Sample Articles from Bob Wallace.

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Many operators’ 5G network plans are heavily influenced by sports. More than a quarter expect to introduce 5G service tied to the Olympics starting next July.

Watching live games in stadiums or at home isn’t for everyone. But if you’re a network operator looking to deploy 5G services, you need to be a sports fan as streaming contests will play a crucial role in your high-speed wireless strategy.

Many operators worldwide see live sports streaming as a means to showcase 5G for the masses, and as a way to begin generating revenue to pay down large incurred deployment costs.

Live sports make for a great proving ground as content owners and licensees are among the most aggressive explorers of emerging technologies as a means to retain, entertain and captivate their consumers audiences.

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It’s no surprise that much of the job creation is coming from wireless operators and their infrastructure vendors. Most are among those hiring 5G talent.

Will the deployment of 5G-based wireless services for businesses and consumers translate into large and sustained job growth for the U.S. workforce? The president and FCC chairman, among others, are betting heavily on it, directing spectrum and seed funds to the nascent 5G deployment effort.

Economic growth

The wireless industry supports over 4.7 million jobs and contributes about $475 billion a year to the U.S. economy, according to a recent Accenture report cited by the CTIA. U.S. wireless companies have started to invest an estimated $275 billion into building 5G networks, an ongoing effort that the CTIA believes will create three million jobs and boost the gross domestic product by $500 billion, according to a second Accenture study. The CTIA estimates that one out of every 100 Americans “will benefit from a new 5G job.”

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Availability of 5G wireless services for your organization in desired locations may be aided by emerging technology, such as Dynamic Spectrum Sharing (DSS).

Spectrum for 5G wireless services is the currency funding the opportunity for sweeping innovation. U.S. wireless operators and wannabes have been making it rain hard by spending countless billions of dollars for the rights to send data super-fast over the air across distances long and short.

But where is the spectrum coming from? There’s uncertainty as to what might be available, where and when. And emerging technology, such as Dynamic Spectrum Sharing (DSS), promises help. Let’s look at some of the issues surrounding the availability of spectrum for 5G services.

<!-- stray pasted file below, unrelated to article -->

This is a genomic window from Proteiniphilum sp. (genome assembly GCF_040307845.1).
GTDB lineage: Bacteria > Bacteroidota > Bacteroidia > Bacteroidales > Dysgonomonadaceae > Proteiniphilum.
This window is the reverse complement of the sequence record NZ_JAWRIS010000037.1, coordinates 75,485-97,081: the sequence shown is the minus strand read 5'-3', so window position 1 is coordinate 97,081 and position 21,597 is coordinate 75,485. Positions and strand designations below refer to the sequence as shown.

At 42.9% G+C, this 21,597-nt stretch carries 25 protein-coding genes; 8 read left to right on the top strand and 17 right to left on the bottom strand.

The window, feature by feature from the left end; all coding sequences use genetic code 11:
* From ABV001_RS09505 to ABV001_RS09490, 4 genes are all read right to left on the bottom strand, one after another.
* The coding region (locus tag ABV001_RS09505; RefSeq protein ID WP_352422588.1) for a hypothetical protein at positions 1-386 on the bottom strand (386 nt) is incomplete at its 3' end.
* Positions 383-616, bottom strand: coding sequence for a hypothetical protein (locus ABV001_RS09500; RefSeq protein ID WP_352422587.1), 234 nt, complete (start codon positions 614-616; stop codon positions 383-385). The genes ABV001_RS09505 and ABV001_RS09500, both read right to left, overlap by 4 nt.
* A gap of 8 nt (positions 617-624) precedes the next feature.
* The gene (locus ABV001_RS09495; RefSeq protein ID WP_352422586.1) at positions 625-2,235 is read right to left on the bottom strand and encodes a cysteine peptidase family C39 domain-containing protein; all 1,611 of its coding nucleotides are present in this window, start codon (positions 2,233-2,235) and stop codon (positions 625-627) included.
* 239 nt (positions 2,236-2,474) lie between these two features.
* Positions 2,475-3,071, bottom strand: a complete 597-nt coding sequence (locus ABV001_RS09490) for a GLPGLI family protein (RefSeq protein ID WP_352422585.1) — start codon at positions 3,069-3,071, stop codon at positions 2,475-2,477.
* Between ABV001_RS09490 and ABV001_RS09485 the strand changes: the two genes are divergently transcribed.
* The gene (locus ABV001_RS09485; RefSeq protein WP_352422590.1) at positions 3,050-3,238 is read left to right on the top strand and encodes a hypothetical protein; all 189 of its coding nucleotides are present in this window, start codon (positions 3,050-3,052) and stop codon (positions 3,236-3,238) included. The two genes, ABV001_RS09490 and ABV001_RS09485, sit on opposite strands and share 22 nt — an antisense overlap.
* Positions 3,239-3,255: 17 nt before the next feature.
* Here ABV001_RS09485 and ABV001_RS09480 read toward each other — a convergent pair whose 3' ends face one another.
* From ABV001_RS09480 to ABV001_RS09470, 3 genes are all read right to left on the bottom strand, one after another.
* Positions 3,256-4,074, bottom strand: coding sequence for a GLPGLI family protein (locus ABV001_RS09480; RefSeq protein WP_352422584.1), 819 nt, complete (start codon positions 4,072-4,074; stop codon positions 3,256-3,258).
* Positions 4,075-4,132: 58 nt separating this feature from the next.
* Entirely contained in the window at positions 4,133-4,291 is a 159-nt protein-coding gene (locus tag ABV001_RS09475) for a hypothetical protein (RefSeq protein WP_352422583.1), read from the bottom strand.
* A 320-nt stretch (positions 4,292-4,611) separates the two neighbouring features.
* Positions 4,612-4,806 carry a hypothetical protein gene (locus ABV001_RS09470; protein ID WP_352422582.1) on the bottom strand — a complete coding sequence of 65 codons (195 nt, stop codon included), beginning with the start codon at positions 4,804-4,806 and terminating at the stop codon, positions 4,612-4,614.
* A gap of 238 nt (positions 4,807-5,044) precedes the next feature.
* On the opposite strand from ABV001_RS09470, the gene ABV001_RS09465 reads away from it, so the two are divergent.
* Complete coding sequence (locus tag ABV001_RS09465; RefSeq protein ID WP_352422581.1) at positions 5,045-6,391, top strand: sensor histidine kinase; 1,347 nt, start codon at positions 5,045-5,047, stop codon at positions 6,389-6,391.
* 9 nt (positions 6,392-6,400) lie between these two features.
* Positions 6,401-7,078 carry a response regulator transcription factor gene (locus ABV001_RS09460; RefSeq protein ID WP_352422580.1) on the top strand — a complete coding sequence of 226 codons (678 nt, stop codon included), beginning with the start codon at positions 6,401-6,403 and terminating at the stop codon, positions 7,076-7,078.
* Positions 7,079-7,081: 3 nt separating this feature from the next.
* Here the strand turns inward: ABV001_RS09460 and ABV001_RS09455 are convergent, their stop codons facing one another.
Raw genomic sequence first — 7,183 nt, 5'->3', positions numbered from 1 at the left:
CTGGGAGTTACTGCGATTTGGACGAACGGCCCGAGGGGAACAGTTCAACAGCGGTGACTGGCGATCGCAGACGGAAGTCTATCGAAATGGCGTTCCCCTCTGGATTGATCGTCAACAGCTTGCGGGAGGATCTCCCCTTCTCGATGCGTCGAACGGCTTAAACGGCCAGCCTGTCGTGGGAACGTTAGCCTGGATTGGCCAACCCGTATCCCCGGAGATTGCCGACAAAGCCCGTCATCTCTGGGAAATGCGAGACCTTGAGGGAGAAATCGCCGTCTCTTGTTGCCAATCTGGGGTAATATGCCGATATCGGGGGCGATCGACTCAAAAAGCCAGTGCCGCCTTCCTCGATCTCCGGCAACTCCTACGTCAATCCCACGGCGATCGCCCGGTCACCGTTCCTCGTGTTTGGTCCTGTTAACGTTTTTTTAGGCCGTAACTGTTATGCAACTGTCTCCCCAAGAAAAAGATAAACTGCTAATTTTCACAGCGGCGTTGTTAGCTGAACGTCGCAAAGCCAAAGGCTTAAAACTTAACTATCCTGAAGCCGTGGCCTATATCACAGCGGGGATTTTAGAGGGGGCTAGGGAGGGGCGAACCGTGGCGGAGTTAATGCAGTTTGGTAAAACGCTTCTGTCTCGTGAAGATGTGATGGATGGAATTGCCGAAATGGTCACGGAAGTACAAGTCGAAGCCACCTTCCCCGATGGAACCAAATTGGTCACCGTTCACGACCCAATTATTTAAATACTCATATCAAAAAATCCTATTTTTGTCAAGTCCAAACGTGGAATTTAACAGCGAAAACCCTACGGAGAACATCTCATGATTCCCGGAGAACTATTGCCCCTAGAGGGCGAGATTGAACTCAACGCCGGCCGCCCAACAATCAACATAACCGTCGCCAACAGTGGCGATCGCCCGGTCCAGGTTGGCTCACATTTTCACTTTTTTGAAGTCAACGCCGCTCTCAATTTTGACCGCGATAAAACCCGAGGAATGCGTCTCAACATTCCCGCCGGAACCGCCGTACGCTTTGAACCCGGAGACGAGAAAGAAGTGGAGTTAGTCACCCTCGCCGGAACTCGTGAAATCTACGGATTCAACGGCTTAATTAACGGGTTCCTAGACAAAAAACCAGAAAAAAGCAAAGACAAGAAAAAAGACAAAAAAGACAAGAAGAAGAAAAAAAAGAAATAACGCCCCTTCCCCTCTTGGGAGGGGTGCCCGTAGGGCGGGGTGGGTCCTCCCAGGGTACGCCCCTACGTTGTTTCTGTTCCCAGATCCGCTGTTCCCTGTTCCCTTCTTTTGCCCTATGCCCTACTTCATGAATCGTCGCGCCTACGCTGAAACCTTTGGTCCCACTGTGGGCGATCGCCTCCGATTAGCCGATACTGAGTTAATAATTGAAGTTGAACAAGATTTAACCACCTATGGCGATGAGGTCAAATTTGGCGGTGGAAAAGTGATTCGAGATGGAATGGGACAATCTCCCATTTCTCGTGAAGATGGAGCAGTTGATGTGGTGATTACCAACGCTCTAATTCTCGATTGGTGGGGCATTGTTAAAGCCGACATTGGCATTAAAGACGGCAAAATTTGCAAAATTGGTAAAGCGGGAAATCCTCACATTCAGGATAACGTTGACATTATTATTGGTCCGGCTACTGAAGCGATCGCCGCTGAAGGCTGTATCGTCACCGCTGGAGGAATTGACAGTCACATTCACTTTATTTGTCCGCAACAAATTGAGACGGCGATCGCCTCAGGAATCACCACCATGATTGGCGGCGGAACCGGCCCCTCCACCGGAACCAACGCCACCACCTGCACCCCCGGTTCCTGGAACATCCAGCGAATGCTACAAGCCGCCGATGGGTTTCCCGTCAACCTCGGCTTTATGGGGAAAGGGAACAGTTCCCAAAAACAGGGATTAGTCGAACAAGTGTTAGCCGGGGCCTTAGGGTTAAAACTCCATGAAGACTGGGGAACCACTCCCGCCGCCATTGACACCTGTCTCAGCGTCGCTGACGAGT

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Because 802.11ax is revolutionary rather than evolutionary, adoption requires more than an upgrade. Technology evaluation and planning should begin today.

With Wi-Fi 6 gear available now from numerous vendors, you can expect mounting interest in 802.11ax, the latest version of the over 20-year old wireless protocol. That’s because it targets contention, congestion, and supports more devices and offers super-fast data speeds.

Not all industries are expected to embrace Wi-Fi 6 on an as-soon-as-available basis. And not all use cases require fast action. Further, expect some businesses-to-consumer implementations first, with yet others focusing on in-building B2B applications that should launch later.

Let’s take a look at a handful of industries to determine where and when we may see Wi-Fi 6 implementations.

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“Potential means you haven’t done anything yet,” Iconic NFL Head Coach Bill Parcells.

The Super Bowl winning leader of numerous NFL teams’ quote holds true for video use over 5G networks to date. U.S. operators are busy this year deploying networks that enable super-fast wireless technology that have the potential to change the way business and consumers uses mobile devices.

Many see 2020 as a primetime opportunity for delivery of video over 5G to mobile devices, what with huge far-flung viewing events including the presidential election here in the states and the 2020 Summer Olympics in Tokyo, for starters.

Envision smartphone owners folding open their devices to create an iPad-sized screen to view any of a myriad of streaming video content sources – and staying engaged longer in the absences of delays in streaming TV shows and movies that are commonplace with sub-5G wireless links today.

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The deployment of 5G services is underway. But an aggressive business and technology plan will be required for operators to truly move the needle in 2019.

The allure of 5G is undeniable, but there’s no denying that operators have a long way to go to justify widescale 5G service deployments in the U.S.

The initial deployment and trial plans for 5G services in the U.S. announced late last year and at the Mobile World Congress conference earlier this year grabbed headlines. But an aggressive business and technology plan will be required for operators to truly move the needle in 2019.

What factors go into the rollout of 5G for service providers? And what blanks need to be filled in?

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